Until the movers actually arrived the other day I didn’t think it was really going to happen.. Even then, there was the nerves of if everything would arrive in one place. However, it seems the stars have aligned and I’m really excited to say the Flash Arcade we’ve been building is making its public debut at MAX 2009. We’ve got a great spot in the MAX Playground in the Community Pavilion, West Hall, Level 1. Pretty much right when you come in the doors

Continue reading…

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Augmented Reality meets Business, but where are the games?

Augmented Reality has been an area of interest I’ve been keeping an eye on for a while now. I really liked seeing this little application from the USPS. While you can argue its “usefulness”, its great to see businesses (can you call the post office a business?) trying out this new technology. It’s one of the first attempts at a practical application I’ve seen outside of the gaming or marketing space.

Most applications of AR I’ve seen these days are taking advantage of the Flash Platform. Its great to see new technology applications being created without the need to install any new software on the end user’s system. Those interested should probably start by checking out the FLARToolKit.
Adobe has used AR to do things like hype MAX, which is cool of course. Unfortunately most of the applications has been little novelty apps used to pitch movies, sell cars and amuse television news anchors. There’s exciting things going on with mobile platforms where the camera can be combined with a GPS and a compass, but since this is a game blog, I’ll bring it back to games.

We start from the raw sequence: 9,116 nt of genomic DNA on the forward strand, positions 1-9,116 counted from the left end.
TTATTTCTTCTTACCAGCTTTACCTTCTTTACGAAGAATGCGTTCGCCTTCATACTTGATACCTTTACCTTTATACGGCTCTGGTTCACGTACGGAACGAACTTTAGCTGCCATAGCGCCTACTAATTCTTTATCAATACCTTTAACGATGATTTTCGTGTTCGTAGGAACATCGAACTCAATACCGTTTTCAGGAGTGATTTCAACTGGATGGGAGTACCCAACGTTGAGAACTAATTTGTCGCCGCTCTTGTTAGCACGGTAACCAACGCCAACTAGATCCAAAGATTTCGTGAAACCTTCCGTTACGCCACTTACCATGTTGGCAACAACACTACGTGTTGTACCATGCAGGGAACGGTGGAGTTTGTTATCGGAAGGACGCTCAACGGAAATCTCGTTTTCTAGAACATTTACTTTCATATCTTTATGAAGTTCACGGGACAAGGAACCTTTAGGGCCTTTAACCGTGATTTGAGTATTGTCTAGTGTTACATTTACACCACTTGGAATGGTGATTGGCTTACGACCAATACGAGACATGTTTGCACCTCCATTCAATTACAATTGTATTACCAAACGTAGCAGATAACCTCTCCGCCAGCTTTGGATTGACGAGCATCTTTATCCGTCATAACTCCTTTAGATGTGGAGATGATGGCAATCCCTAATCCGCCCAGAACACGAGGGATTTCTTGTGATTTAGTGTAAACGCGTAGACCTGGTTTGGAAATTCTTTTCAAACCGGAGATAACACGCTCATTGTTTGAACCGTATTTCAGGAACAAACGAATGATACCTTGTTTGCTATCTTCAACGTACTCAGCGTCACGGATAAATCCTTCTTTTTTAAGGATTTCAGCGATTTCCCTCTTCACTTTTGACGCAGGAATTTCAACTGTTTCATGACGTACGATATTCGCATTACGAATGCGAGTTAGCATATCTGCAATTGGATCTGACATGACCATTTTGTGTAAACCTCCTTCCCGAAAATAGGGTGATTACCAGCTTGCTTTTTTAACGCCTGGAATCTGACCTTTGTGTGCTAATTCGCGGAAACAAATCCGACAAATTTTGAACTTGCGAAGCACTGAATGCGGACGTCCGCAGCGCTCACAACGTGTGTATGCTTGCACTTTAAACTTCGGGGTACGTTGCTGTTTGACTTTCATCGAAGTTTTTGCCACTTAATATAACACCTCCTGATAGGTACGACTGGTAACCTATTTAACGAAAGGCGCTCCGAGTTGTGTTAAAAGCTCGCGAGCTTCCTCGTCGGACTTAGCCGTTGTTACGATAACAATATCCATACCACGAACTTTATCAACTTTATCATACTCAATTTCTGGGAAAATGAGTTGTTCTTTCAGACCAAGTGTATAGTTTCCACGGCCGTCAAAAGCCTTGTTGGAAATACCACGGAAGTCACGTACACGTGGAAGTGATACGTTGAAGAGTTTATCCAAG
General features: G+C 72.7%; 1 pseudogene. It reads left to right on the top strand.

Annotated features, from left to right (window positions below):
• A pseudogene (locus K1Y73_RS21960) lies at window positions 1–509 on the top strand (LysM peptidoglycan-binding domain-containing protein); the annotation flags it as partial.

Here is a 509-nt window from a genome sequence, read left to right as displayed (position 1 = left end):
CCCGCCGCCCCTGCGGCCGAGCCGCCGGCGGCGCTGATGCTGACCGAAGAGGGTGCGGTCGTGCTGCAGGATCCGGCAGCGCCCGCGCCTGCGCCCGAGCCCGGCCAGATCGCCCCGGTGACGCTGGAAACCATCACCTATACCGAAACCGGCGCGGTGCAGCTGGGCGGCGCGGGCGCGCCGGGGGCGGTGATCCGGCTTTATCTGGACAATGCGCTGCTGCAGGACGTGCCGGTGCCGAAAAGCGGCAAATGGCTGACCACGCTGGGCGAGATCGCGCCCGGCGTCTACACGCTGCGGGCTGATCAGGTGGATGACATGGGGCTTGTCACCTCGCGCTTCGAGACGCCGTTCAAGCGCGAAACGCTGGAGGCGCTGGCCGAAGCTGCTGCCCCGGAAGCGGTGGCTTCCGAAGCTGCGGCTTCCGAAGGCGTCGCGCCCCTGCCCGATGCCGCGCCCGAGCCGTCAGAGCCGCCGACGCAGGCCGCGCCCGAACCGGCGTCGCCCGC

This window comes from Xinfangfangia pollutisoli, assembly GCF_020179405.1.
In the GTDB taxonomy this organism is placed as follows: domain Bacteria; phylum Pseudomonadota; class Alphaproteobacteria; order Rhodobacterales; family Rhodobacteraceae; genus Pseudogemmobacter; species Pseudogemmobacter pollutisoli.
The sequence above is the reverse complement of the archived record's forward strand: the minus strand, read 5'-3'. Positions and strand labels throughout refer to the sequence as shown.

Why haven’t we seen more games start to use this new technology? The first and still best example of such a game is 2007’s The Eye of Judgement for the PS3. When I first saw this I expected a rush of new and innovative games to come along taking advantage of this new technology. Sure, Eye of Judgement was a gimmick that brought some technology to an existing genre of card games, so where is the likes of Parker Brothers bringing rich 3d animations and computerized game mechanics to Monopoly and Scrabble?
Well, maybe that’s going too far…
One of my favorite anime in recent years has been Dennō_Coil. It presented an inspiring vision of a perhaps not-so-distance future of what applications there are for “augmented reality”. Look at your wrist and see a 3d clock or bring up a full keyboard and monitor floating in virtual space in front of you. Look down, see your virtual pet dog standing by your side (just don’t let him get infected with a computer virus!) Games where your position in the real world determines your position in the virtual world. We already have computers small enough to carry with us at all times and a high speed wireless data network. Now all we need are the cool glasses.
There are three sessions at MAX 2009 this year dealing with this area that I’m really looking forward to (in addition to the sessions on gaming I mentioned in a previous post of course!)

Who knows? Maybe the creator of the first great mainstream AR game will be in attendance…